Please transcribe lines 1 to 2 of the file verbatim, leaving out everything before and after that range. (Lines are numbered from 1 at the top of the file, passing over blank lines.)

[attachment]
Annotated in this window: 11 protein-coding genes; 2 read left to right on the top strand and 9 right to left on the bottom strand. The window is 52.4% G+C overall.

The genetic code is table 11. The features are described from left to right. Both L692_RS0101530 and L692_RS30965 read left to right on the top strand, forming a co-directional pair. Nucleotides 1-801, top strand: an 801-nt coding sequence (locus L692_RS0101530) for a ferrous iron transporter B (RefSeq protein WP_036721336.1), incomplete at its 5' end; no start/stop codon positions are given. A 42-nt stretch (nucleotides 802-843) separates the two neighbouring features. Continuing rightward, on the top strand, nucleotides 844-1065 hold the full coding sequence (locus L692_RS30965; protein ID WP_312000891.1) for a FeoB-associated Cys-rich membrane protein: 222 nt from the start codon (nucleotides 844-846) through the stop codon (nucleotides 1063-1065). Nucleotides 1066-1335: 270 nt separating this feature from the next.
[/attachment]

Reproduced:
Annotated in this window: 11 protein-coding genes; 2 read left to right on the top strand and 9 right to left on the bottom strand. The window is 52.4% G+C overall.

The genetic code is table 11. The features are described from left to right. Both L692_RS0101530 and L692_RS30965 read left to right on the top strand, forming a co-directional pair. Nucleotides 1-801, top strand: an 801-nt coding sequence (locus L692_RS0101530) for a ferrous iron transporter B (RefSeq protein WP_036721336.1), incomplete at its 5' end; no start/stop codon positions are given. A 42-nt stretch (nucleotides 802-843) separates the two neighbouring features. Continuing rightward, on the top strand, nucleotides 844-1065 hold the full coding sequence (locus L692_RS30965; protein ID WP_312000891.1) for a FeoB-associated Cys-rich membrane protein: 222 nt from the start codon (nucleotides 844-846) through the stop codon (nucleotides 1063-1065). Nucleotides 1066-1335: 270 nt separating this feature from the next.